Photo credit: UK Government on Twitter @UKinChina
UK Prime Minister Theresa May has unveiled a new education deal on the opening day of her first state visit to China.
The education initiative will see the launch of a new campaign to promote English language learning in China, as well as the extension of a maths teacher exchange programme allowing British teachers to visit China.
Other aspects of the deal include joint training of pre-school staff in the UK and China and information-sharing on vocational training.
The scheme was announced as Mrs May visited Wuhan in central China, home to the largest number of students in any city worldwide.
A textbook case
It’s not the first time China and the UK have worked together closely on education – here’s a quick rundown of what’s been going on in the last few years:
– The UK is Chinese students’ favourite overseas study destination after the US, with 155,000 students from China adding £5bn into the UK economy every year. Downing Street says 9,000 young British people are studying or completing work experience in China – up 60% in the last five years.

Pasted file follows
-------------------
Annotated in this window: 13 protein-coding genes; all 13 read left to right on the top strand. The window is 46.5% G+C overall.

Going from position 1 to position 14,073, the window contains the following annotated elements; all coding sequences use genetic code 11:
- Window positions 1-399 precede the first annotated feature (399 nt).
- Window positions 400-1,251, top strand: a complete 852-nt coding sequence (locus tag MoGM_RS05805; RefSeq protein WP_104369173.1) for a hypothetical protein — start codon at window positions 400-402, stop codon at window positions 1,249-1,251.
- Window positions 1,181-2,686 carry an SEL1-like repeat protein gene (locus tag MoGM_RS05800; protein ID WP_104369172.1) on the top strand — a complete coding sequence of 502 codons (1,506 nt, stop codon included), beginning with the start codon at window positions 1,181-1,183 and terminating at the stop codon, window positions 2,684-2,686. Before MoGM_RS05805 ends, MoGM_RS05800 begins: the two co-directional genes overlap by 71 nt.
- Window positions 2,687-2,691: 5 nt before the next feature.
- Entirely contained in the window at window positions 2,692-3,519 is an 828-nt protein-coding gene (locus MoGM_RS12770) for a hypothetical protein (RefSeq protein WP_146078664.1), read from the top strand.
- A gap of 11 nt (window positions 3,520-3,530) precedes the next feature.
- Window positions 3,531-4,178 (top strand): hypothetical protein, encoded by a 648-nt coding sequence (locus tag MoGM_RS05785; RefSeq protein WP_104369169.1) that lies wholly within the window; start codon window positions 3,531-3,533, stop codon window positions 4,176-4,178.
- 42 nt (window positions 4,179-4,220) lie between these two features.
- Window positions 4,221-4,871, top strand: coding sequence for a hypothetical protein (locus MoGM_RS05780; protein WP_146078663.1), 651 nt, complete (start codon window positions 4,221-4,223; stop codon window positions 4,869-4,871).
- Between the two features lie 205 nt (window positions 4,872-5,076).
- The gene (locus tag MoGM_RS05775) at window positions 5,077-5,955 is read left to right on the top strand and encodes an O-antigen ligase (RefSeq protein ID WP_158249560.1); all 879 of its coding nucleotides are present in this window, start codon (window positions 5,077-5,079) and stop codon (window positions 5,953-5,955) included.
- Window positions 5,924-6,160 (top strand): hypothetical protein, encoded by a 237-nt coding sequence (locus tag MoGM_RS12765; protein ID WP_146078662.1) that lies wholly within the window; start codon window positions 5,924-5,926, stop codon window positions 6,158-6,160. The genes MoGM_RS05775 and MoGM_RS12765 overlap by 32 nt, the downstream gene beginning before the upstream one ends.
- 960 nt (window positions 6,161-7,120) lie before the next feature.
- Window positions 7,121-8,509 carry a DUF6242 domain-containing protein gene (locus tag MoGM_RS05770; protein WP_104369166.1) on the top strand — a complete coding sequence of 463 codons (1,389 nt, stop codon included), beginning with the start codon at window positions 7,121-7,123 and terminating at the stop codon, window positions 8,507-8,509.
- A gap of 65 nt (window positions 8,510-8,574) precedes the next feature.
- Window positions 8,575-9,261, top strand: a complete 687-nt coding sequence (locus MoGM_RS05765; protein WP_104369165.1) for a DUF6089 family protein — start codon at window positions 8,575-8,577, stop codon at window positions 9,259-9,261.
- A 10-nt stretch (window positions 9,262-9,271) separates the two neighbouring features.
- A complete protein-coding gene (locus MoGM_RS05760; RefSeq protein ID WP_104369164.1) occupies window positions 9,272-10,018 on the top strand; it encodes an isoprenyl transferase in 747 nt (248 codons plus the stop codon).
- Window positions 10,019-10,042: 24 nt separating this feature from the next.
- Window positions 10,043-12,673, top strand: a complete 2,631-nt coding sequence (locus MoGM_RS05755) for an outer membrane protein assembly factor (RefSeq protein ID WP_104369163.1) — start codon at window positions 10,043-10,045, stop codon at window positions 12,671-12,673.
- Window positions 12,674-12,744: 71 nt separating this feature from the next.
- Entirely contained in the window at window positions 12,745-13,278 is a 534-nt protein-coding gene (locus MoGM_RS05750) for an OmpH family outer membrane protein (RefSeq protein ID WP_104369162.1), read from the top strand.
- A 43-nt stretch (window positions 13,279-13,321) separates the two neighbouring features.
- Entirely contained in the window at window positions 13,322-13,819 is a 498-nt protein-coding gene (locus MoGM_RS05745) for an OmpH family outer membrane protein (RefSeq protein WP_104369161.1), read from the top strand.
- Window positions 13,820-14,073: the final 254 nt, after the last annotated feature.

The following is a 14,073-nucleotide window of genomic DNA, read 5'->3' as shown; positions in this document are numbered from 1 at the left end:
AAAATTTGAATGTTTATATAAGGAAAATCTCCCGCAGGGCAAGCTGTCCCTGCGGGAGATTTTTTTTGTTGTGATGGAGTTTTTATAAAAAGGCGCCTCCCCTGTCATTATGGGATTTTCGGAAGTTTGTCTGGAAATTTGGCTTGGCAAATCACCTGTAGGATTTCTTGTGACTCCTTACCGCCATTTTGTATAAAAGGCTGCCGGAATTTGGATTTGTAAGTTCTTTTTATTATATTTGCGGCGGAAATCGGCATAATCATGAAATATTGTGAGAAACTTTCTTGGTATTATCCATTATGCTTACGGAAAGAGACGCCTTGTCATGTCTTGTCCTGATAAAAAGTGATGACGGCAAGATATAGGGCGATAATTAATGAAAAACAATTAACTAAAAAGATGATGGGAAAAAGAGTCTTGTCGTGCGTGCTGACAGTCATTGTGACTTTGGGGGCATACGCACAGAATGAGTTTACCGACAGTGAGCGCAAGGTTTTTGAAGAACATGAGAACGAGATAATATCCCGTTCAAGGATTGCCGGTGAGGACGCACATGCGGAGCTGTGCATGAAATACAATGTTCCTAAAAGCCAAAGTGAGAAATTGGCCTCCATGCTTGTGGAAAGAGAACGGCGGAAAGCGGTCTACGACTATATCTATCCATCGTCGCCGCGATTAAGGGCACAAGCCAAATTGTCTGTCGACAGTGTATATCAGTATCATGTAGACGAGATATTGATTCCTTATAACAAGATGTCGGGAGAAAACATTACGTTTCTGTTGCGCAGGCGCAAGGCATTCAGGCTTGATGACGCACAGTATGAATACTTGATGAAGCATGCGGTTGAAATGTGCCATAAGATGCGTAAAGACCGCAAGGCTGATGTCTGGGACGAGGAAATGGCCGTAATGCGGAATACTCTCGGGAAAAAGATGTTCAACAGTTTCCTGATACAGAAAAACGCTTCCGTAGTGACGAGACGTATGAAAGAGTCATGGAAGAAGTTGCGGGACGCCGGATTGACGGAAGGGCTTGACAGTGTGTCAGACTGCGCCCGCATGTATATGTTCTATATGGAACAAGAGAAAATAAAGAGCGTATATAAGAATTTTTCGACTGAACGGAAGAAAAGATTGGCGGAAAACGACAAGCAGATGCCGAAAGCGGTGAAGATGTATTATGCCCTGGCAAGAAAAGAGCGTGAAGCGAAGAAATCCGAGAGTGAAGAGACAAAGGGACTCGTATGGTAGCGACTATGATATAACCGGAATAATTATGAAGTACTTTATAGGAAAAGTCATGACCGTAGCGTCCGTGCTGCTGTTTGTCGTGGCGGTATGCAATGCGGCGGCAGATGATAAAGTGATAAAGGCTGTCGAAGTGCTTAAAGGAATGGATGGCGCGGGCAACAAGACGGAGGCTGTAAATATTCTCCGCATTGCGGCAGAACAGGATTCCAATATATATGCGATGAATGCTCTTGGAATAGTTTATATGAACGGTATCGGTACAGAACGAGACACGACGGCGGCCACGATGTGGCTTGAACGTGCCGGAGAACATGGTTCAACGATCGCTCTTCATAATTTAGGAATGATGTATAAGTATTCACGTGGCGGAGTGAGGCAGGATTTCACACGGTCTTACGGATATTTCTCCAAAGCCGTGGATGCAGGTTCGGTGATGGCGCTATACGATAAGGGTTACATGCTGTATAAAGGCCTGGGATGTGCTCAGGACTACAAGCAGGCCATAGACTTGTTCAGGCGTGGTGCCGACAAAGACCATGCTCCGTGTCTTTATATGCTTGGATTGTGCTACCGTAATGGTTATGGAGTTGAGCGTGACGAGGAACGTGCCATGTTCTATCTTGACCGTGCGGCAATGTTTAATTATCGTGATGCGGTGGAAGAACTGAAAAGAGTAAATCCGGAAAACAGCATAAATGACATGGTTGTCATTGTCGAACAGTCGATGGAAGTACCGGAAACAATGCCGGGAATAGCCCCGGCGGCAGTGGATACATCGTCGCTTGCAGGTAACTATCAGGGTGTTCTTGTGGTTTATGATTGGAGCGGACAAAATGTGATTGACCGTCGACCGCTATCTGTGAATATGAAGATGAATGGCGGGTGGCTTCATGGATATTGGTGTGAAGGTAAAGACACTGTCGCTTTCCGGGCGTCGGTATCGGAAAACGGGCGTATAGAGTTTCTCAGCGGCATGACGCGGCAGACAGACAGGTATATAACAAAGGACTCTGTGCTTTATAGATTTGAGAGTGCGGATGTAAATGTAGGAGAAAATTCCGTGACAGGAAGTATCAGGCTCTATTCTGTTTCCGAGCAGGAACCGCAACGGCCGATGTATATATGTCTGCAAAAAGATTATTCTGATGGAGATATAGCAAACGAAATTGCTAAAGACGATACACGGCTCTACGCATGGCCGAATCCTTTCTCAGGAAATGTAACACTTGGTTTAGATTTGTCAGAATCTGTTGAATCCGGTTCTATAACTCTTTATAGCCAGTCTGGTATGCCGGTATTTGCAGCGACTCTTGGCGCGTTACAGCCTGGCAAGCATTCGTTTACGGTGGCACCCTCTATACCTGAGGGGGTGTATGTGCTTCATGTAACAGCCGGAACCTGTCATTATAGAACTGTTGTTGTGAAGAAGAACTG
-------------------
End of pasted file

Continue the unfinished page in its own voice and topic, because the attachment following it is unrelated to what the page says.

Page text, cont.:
– Last year Peking University announced it would open an Oxford campus, enrolling students from China, the UK and around the world.
– English language learning is on the up in China; the country reached its highest ever level of English proficiency last year, ranking 36th among the world’s 80 non-English speaking countries and regions.
– When it comes to UK educators learning from China, it seems Maths is their favourite subject. In 2017 teaching materials for the popular Shanghai maths method were rolled out across some UK schools, and some UK maths teachers have already taken part in an exchange programme to visit China.
– The number of UK secondary school pupils learning Mandarin has also been on the up, with the British Council predicting that 5,000 students between the ages of 11 and 16 will be on track towards fluency in Chinese by 2020.